U.S. Army PFC Michaela Robertson graduated from AIT earlier this month and is now an official army combat medic. Courtesy photo
BY MAIRE O’NEILL
Los Alamos High School 2018 alumna and U.S. Army PFC Michaela Robertson is now a fully-trained army combat medic, an official “68 Whiskey”. Before joining the army, Robertson had obtained her EMT-Basic certificate from UNM-LA and earned her Associate’s degree in Emergency Management and Fire Science. She also worked at Los Alamos National Laboratory’s Occupational Medicine Center as a phlebotomist.
“68 Whiskey” or 68W is one of the army’s most physically demanding Military Occupation Codes because medics have to carry whatever gear is required as well as their full ruck and their weapon in addition to their medical equipment. Needless to say, this means that Robertson’s Advanced Individual Training (AIT) placed a lot of focus on fitness and discipline.
Robertson said the first eight weeks of training consisted of EMT-B – learning basic life saving measures like CPR, oxygen supplementation, anatomy and physiology. Each day included studying multiple chapters and and each week saw her taking 1-2 tests. After taking her All Skills training, she took the National Registry of Emergency Medical Technician’s examination to become licensed.
That’s when the first phase of “whiskey training” kicked in, which is limited promary care, where combats learn how to treat in a clinic-type setting. This is followed by field craft where the medics learned how to put on a tourniquet and the importance it has on the battlefield. They also learned surgical cricthyroidotomy (commonly known as emergency airway puncture), IVs and fluid resuscitation and drug administration as well as how to perform a needle decompression in the event of a pneumothorax, occlusive dressings, packing and bandaging wounds, pelvic binders, burn treatment and other lesser skills.
“All of the skills are tested towards the end of the course. Most of them have to be done within a 3-5 minute window so you have to learn to move quickly,” Robertson said.
She also trained in Combat Casualty Assessment which includes three phases of casualty care: care under fire, tactical field care and tactical evacuation care.
“You move your patient and begin treating them and you have 30 minutes to complete your full assessment before they get evacuated . It sounds easy until you realize you can get hit with any situation and they all take time, so you have to move quickly all while keeping yourself and your patient calm and keeping your issued weapon tucked on your legs while you do the entire assessment on your knees,” Robertson said.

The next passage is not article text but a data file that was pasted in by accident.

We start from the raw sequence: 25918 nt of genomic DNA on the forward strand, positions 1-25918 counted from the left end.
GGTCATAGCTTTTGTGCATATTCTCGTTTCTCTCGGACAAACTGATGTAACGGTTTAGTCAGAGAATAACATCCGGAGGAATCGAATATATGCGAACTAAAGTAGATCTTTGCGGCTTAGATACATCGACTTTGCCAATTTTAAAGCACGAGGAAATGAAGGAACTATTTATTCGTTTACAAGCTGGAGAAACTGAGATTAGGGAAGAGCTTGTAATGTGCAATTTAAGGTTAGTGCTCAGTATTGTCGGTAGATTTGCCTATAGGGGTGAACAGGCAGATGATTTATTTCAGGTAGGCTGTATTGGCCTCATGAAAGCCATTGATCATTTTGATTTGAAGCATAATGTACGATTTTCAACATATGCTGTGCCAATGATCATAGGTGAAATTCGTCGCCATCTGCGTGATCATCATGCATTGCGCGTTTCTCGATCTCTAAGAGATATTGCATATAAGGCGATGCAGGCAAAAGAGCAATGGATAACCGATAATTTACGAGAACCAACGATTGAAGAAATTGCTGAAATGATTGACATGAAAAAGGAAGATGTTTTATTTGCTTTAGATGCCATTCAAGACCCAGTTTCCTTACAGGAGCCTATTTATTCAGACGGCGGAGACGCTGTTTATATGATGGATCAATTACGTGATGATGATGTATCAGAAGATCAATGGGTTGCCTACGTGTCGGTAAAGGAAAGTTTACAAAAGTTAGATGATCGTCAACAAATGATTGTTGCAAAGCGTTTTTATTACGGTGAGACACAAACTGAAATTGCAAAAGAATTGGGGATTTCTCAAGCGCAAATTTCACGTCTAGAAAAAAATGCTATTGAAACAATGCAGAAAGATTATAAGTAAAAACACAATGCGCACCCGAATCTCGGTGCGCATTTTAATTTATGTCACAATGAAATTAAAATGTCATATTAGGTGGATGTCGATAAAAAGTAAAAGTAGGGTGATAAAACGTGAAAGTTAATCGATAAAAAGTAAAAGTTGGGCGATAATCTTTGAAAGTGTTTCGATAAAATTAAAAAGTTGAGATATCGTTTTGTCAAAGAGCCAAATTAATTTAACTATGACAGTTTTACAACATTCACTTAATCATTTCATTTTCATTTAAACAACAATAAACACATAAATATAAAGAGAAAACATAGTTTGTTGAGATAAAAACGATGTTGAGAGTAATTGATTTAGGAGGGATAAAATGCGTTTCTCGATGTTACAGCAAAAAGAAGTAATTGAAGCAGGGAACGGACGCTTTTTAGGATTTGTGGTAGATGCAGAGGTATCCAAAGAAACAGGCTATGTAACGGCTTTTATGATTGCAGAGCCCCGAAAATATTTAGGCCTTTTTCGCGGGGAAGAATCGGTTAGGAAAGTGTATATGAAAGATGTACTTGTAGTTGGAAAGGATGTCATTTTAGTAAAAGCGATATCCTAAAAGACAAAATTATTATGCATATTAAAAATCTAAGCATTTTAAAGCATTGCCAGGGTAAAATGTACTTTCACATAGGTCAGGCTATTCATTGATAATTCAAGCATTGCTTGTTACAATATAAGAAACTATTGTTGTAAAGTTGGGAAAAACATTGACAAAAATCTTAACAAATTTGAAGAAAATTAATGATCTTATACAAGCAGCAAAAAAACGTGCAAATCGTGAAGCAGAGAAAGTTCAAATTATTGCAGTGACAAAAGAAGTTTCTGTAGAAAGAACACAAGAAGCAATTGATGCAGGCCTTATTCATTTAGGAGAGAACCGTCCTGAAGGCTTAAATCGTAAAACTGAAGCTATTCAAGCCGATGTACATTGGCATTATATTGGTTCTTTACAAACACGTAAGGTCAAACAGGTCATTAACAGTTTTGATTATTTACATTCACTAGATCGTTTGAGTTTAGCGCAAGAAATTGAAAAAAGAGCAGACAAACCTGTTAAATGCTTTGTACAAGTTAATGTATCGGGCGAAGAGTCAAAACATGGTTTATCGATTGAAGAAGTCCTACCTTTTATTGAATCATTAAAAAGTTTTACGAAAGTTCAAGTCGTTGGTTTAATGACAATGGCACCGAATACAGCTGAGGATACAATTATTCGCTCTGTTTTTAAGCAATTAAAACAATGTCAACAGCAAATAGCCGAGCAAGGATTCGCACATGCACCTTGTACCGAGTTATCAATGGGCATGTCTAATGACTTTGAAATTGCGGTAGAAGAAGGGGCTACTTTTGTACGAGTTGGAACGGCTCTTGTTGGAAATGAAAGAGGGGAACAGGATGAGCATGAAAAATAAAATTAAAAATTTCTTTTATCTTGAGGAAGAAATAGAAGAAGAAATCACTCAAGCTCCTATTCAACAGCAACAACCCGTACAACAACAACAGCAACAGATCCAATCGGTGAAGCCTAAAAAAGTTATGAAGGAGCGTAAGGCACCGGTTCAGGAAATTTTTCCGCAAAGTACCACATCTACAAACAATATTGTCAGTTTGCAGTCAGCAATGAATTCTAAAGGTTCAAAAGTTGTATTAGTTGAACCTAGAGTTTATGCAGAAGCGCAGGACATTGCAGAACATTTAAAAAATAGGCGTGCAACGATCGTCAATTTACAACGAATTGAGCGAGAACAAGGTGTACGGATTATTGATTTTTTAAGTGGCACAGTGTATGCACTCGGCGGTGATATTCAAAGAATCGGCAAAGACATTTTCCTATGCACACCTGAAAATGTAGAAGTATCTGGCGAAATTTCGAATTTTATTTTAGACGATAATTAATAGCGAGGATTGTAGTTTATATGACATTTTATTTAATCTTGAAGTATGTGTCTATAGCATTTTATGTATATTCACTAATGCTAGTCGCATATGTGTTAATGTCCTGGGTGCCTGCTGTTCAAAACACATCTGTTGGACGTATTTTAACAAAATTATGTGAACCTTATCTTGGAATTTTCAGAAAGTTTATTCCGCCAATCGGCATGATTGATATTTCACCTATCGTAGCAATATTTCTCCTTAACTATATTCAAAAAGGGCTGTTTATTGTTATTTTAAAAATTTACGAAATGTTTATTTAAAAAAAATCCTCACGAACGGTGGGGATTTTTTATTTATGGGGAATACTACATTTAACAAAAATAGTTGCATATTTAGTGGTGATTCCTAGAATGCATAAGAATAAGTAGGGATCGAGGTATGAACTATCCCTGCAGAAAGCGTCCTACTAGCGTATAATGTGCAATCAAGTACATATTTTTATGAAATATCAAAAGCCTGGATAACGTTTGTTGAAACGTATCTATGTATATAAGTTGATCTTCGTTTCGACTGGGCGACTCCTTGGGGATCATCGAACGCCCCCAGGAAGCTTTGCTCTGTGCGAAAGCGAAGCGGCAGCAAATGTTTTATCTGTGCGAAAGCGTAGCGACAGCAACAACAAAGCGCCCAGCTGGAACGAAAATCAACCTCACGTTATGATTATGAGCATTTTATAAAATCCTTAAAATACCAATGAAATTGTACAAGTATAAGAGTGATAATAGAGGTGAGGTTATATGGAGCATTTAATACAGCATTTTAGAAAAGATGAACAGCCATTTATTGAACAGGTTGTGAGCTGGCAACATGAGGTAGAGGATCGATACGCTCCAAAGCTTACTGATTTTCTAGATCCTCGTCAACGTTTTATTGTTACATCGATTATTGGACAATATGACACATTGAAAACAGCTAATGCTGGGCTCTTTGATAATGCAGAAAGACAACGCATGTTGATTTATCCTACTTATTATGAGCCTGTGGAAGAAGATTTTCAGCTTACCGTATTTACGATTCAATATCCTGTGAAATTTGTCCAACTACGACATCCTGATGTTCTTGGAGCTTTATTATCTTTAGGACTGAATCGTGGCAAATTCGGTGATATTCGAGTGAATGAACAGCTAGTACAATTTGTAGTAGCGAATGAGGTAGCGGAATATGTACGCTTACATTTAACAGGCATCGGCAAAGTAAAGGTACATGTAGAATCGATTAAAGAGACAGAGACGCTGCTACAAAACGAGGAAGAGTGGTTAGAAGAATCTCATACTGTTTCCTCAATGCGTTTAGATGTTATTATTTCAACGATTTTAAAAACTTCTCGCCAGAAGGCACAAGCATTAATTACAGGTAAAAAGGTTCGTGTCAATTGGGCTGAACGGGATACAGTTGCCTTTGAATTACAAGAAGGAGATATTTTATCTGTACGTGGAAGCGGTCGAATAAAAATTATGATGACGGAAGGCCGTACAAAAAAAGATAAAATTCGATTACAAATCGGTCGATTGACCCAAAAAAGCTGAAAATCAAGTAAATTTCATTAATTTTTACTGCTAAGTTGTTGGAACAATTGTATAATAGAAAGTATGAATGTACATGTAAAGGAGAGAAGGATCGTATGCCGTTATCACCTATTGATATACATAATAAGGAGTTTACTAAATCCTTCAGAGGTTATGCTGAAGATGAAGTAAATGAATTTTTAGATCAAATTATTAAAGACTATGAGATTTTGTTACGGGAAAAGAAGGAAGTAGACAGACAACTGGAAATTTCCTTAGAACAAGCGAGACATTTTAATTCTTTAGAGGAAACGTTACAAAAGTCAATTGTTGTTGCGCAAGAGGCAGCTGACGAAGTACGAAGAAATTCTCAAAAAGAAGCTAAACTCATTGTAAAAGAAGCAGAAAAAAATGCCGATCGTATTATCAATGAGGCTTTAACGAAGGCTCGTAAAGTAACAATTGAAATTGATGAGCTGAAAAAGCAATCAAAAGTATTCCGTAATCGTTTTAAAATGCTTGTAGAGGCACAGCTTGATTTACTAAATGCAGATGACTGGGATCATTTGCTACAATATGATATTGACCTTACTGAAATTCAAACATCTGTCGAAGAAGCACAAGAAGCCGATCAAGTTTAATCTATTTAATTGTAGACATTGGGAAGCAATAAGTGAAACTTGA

At the end of whiskey phase, the medics test out on their skills and CCAs to prepare for Camp Bullis which is a mock forward operating base that is part of Joint Base San Antonio which is used as a field environment for training.”We were issued M4A1s (the standard weapon for brigade combat teams), we slept in tents and we had three days of classes before the fun stuff started,” Robertson said. “We learned about prolonged field care, a new concept that’s emerging in combat medicine. We learned how to do enemy prisoner of war searches, how to carry litters with the heaviest patients possible.”
At 5’5″ and 140 lbs, she had to carry a 6’5″ 250lb male.
“We also did surgical cricothyroidotomies on pig throats. We learned how to triage, how to work on a Battalion Aid Station and how to be a medic in an evacuation situation,” Robertson said.
Then it was on to War Week, which is a 72-hour continuous operation.
“We had to split into day and night shifts. It’s entirely student-led, so we had to test our training but could ask for help if we needed it. We had to act as patients for our peers and then had to shift over to being medics, triage them, treat them properly and get them evacuated,” she said. “Simulated mortar attacks would hit every few hours and everyone had to come take accountability and move patients so treatment could begin.”
Robertson said the medics don’t get to sleep more than two hours consecutively during War Week, averaging about four hours sleep a night if they’re lucky.
“Then you do a 24-hour patrol where one shift stays to pull security on the hill and maintain fighting positions while the others go and learn how to treat patients in a simulated, yet more realistic scenario than you get in a classroom setting,” she said. “Basically you get ‘ambushed’ and have to return fire and then treat the casualties out in the hills of Texas. Part of this included night operations so IV sticks were being done underneath red lights attached to our helmets , and if you were one of the few selected, night vision.”
Robertson is currently at Joint Base Lewis-McChord in Washington state where she is attached to a medical brigade. She is the daughter of Michelle and Terran Robertson of Los Alamos.